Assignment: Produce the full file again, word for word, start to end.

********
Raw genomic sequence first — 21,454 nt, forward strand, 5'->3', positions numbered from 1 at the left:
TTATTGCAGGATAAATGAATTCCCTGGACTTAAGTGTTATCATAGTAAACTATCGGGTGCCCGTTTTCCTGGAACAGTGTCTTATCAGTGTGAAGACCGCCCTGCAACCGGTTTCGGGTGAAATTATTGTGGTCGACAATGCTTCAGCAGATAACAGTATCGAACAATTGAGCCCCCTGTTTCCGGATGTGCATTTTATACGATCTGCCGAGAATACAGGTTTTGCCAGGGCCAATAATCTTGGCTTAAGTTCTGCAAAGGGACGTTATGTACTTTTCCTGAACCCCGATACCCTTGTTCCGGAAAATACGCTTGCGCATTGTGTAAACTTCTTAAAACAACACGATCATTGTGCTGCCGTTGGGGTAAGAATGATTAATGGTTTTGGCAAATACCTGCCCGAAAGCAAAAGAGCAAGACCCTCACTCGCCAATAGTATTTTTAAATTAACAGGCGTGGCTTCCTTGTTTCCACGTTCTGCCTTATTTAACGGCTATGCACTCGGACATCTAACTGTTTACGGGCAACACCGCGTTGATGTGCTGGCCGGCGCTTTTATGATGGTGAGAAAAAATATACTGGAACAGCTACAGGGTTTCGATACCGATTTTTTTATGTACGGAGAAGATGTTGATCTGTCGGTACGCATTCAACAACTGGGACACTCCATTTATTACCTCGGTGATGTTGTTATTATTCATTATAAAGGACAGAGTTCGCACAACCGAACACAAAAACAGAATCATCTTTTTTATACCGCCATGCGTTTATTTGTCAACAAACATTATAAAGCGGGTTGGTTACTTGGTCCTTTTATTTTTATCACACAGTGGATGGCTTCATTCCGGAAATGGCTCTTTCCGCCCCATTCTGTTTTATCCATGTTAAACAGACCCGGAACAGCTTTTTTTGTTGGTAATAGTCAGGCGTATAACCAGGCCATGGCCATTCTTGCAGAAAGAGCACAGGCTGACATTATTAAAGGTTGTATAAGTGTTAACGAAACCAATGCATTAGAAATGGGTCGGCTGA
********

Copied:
Raw genomic sequence first — 21,454 nt, forward strand, 5'->3', positions numbered from 1 at the left:
TTATTGCAGGATAAATGAATTCCCTGGACTTAAGTGTTATCATAGTAAACTATCGGGTGCCCGTTTTCCTGGAACAGTGTCTTATCAGTGTGAAGACCGCCCTGCAACCGGTTTCGGGTGAAATTATTGTGGTCGACAATGCTTCAGCAGATAACAGTATCGAACAATTGAGCCCCCTGTTTCCGGATGTGCATTTTATACGATCTGCCGAGAATACAGGTTTTGCCAGGGCCAATAATCTTGGCTTAAGTTCTGCAAAGGGACGTTATGTACTTTTCCTGAACCCCGATACCCTTGTTCCGGAAAATACGCTTGCGCATTGTGTAAACTTCTTAAAACAACACGATCATTGTGCTGCCGTTGGGGTAAGAATGATTAATGGTTTTGGCAAATACCTGCCCGAAAGCAAAAGAGCAAGACCCTCACTCGCCAATAGTATTTTTAAATTAACAGGCGTGGCTTCCTTGTTTCCACGTTCTGCCTTATTTAACGGCTATGCACTCGGACATCTAACTGTTTACGGGCAACACCGCGTTGATGTGCTGGCCGGCGCTTTTATGATGGTGAGAAAAAATATACTGGAACAGCTACAGGGTTTCGATACCGATTTTTTTATGTACGGAGAAGATGTTGATCTGTCGGTACGCATTCAACAACTGGGACACTCCATTTATTACCTCGGTGATGTTGTTATTATTCATTATAAAGGACAGAGTTCGCACAACCGAACACAAAAACAGAATCATCTTTTTTATACCGCCATGCGTTTATTTGTCAACAAACATTATAAAGCGGGTTGGTTACTTGGTCCTTTTATTTTTATCACACAGTGGATGGCTTCATTCCGGAAATGGCTCTTTCCGCCCCATTCTGTTTTATCCATGTTAAACAGACCCGGAACAGCTTTTTTTGTTGGTAATAGTCAGGCGTATAACCAGGCCATGGCCATTCTTGCAGAAAGAGCACAGGCTGACATTATTAAAGGTTGTATAAGTGTTAACGAAACCAATGCATTAGAAATGGGTCGGCTGA